There were only three plants that thrived in the tiny backyard behind the tiny house I grew up in. One was a vicious climbing rose that strangled the fence and lived to lacerate any children stupid enough to venture near (mostly me). The second was a pussy willow that had grown from a single stem rooted in a glass of water on the window sill when I was eight or nine. Even as a child I knew the willow was a stunted, hideous thing allowed to live only because I had grown it myself.
It’s a bit of a mystery why nothing much grew in that backyard – the garden next door was magnificent and the Greek family’s yard two doors down was a Mediterranean riot of tomatoes, grapes, beans and eggplants. But, for some reason, even the spindly dandelions in our yard struggled. The only thing (besides the killer rose and the warped willow) that prospered was the rhubarb patch.
I am not sure if we ever actually made anything with the rhubarb, but it was an early summer ritual for the kids on our street to show up at my house to get a little bowl of sugar and a couple of stalks of rhubarb stripped of their (we were sternly warned) deadly leaves. Then, we’d all sit on the front steps dipping the stalks in sugar before chewing off the smallest bite, grimacing at the sourness that even a thick coat of sugar couldn’t fend off.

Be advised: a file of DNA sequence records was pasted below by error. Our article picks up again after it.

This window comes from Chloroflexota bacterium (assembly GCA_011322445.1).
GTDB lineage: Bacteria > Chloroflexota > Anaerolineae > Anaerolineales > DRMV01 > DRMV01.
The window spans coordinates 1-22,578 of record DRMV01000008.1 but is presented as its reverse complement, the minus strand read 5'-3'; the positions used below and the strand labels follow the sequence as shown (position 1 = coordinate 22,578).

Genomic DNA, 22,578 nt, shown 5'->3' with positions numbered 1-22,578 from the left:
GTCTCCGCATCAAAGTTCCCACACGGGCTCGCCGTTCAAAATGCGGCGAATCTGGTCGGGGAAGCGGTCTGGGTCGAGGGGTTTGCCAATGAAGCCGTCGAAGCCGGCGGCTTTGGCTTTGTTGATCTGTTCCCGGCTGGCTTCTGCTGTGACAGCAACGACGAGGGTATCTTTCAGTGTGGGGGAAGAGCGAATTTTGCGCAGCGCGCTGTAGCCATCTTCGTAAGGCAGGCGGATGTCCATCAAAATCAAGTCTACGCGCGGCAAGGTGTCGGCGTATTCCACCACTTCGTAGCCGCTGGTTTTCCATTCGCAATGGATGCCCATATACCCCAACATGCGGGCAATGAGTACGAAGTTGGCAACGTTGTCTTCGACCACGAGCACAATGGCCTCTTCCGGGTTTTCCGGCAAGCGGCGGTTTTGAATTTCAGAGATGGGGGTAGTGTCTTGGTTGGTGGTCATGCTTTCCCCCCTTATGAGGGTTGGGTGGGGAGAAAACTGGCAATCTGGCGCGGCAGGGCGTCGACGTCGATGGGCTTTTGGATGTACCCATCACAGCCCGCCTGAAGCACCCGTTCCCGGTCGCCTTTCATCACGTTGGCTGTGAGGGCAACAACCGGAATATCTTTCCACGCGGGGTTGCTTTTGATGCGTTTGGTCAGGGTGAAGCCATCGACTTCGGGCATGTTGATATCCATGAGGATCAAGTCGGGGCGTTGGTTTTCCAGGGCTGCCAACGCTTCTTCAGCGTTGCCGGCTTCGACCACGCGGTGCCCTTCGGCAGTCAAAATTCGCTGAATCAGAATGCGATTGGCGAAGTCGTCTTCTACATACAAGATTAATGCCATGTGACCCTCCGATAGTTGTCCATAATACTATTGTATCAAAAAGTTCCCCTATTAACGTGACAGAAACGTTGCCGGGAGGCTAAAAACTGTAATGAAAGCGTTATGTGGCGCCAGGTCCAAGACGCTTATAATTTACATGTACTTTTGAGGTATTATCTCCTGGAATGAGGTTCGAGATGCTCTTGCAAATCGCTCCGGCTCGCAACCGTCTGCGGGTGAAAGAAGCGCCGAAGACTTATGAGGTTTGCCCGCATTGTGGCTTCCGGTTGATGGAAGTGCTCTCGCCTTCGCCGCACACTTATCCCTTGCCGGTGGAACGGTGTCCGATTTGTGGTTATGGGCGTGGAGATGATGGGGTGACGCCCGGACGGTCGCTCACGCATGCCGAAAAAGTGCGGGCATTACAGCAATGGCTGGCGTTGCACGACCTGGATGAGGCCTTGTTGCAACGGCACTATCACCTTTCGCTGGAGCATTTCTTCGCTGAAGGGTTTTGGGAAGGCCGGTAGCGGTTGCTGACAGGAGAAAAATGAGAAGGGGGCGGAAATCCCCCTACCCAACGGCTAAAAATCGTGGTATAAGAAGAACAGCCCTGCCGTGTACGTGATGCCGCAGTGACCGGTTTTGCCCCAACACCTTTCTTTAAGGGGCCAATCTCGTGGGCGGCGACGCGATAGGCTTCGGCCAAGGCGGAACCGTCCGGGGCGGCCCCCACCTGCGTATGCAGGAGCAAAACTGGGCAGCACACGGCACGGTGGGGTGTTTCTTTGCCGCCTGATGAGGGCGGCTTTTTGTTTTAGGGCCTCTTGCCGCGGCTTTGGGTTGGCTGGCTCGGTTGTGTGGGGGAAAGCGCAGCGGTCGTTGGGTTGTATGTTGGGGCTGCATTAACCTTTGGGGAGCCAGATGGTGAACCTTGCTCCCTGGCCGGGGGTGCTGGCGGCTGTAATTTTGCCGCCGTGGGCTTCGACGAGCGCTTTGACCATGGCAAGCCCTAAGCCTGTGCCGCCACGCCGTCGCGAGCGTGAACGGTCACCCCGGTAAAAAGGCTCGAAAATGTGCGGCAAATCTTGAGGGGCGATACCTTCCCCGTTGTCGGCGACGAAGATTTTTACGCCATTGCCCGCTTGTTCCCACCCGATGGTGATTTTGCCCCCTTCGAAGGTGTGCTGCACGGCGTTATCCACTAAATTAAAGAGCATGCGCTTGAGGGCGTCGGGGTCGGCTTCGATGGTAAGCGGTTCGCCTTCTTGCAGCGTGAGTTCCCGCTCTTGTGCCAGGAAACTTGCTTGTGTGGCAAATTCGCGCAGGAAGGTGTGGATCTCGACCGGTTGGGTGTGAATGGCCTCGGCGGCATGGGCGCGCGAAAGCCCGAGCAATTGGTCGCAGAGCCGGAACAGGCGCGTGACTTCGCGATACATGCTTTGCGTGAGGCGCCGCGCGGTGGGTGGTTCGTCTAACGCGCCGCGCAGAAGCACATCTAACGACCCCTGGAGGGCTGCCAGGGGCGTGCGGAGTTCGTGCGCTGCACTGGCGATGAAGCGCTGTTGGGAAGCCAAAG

When our friend Maria recently brought over a bunch of rhubarb from her own backyard I was sorely tempted to gather the kids on the porch and start the rhubarb-in-sugar tradition at our house. But I realized the most that suggestion would get me would be a couple of texts that went something like this: “omg u won’t believe what my dad just tried to make me eat! 4get it. lol.” World-wide ridicule on the world-wide web.
Mix a little of this syrup with sparkling water over ice for an interesting summer drink. Mix it with water and make popsicles or, better yet, with some prosecco or other sparkling wine for a Rhubarb Bellini.
1 cup roughly chopped rhubarb
1 cup sugar
1-1/2 cups water
Combine all ingredients in a pot over medium heat. Bring to a boil, reduce hear and simmer for 20 minutes or so. Strain through a fine mesh or cheese cloth and store syrup in the fridge.